The Marshall Liberal Government will trial a COVID-19 vaccination clinic for South Australians experiencing homelessness in the city as part of our COVID-19 outreach program.
Minister for Health and Wellbeing Stephen Wade said a mobile team will safely deliver the vaccine to vulnerable South Australians accessing homelessness services at Baptist Care SA.
“The COVID-19 vaccination program is our doorway out of the pandemic, and the Marshall Liberal Government is working hard to give every South Australian access to the vital vaccine so we can continue to keep our state safe and strong,” Minister Wade said.
“We are committed to protecting all South Australians, especially our most vulnerable citizens, from the effects of COVID-19 and will continue to do everything we can to help fast track the COVID-19 vaccination rollout.
“We are developing outreach programs like this to help our state’s vaccine rollout, and I encourage all South Australians to roll up their sleeves when it’s their turn.”
Central Adelaide Local Health Network (CALHN) and SA Ambulance Service (SAAS) staff members will use a decommissioned SAAS vehicle to transport and administer the COVID-19 vaccines to those at the Baptist Care SA’s WestCare Centre.
The trial is part of a program being developed through a partnership between SA Health and the SA Homelessness Alliances, as part of the Marshall Government’s plan to provide the vaccine to all South Australians.
The five Alliances were established on 1 July this year, to service the complex and evolving needs of clients experiencing or at risk of homelessness across South Australia.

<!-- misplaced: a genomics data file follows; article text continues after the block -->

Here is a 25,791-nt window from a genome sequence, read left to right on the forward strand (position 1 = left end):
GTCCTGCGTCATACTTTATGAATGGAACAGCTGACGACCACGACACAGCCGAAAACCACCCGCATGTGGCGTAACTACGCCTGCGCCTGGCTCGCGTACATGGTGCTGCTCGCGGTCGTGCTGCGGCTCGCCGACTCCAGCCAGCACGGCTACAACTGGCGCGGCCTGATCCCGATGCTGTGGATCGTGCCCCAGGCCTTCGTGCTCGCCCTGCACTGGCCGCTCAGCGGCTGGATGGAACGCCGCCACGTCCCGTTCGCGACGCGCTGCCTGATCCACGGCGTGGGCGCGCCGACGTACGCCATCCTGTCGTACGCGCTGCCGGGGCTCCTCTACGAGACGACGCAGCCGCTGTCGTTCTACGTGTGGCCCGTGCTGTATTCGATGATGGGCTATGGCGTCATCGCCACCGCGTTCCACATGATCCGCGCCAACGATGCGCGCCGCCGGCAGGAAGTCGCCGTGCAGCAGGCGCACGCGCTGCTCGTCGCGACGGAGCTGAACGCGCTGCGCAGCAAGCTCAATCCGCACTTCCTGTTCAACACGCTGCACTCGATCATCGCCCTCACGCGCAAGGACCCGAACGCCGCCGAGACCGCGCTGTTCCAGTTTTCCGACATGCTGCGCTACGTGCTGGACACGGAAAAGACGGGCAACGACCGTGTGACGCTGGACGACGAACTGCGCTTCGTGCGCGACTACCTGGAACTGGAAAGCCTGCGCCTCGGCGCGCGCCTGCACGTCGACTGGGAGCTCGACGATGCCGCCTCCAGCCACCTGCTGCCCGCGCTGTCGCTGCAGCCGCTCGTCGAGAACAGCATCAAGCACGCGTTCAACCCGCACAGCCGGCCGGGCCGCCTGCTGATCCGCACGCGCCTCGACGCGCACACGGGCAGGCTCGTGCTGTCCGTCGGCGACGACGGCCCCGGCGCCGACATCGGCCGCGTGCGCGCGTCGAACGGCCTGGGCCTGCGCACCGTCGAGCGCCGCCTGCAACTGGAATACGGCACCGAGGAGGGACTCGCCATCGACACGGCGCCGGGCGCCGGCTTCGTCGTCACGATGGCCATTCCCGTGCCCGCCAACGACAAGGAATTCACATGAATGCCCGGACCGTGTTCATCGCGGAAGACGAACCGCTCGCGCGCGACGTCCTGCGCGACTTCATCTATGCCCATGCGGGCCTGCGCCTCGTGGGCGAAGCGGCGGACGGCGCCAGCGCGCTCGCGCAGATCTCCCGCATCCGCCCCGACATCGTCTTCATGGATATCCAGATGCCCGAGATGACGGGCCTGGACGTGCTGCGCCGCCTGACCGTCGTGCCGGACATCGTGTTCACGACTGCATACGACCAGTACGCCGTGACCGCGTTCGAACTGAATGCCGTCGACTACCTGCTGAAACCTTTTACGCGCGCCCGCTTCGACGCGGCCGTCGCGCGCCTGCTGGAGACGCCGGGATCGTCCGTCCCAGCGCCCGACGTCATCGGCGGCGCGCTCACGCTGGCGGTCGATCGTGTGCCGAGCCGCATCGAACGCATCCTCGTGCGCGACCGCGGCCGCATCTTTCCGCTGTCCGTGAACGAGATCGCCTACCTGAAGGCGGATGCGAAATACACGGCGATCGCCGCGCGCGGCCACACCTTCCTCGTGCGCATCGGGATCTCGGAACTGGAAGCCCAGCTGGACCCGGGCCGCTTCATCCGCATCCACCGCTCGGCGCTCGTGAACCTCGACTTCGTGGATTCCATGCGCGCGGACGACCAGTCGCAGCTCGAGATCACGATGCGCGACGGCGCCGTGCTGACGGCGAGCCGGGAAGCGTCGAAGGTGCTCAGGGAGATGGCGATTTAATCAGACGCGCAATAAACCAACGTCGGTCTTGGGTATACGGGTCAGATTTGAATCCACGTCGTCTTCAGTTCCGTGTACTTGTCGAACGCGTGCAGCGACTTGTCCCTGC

CALHN Executive Lead for COVID-19, Rachael Kay, said the trial marks the first stage of the outreach program.
“People experiencing homelessness may not be able to attend a clinic to receive their COVID-19 vaccine, so we are looking at what we can do to help get the vaccine to them,” Ms Kay said.
“This outreach which will be provided through the Wayville clinic team, will deliver an easy way for vulnerable South Australians to access the vaccine and book in for a second dose, to ensure they receive the best protection against COVID-19.”
SAAS COVID-19 Incident Commander, Chris Howie, said South Australians facing homelessness often face barriers in accessing health care and require more accessible options.
“A mobile service is a positive solution that not only protects vulnerable members of our community from COVID-19 but also others in South Australia – including paramedics and other healthcare workers,” Mr Howie said.
“It is important that all South Australians have access to this vital vaccine. Our crews are committed to utilising their out of hospital expertise to help bring it to those who may not be able to access it by more traditional means.”
Baptist Care SA CEO, Graham Brown, said he is pleased to be working with SA Health to ensure that vulnerable people in the Adelaide CBD do not miss out on COVID-19 vaccinations.
“Not having a safe place to call home means that people often don’t have easy access to healthcare and are more susceptible to illness,” Mr Brown said.
“Baptist Care SA is proud to be a trusted partner with more than 100 years of history of supporting South Australians in need, so it makes good sense to bring the vaccinations to them rather than expect them to front up to other formal clinics that are unfamiliar to them.
“We’ll be extending a warm welcome as we always do and using the opportunity to offer additional supports as may be required, including our Community Food Hub offering affordable groceries and free fruit, vegetables, and bread.”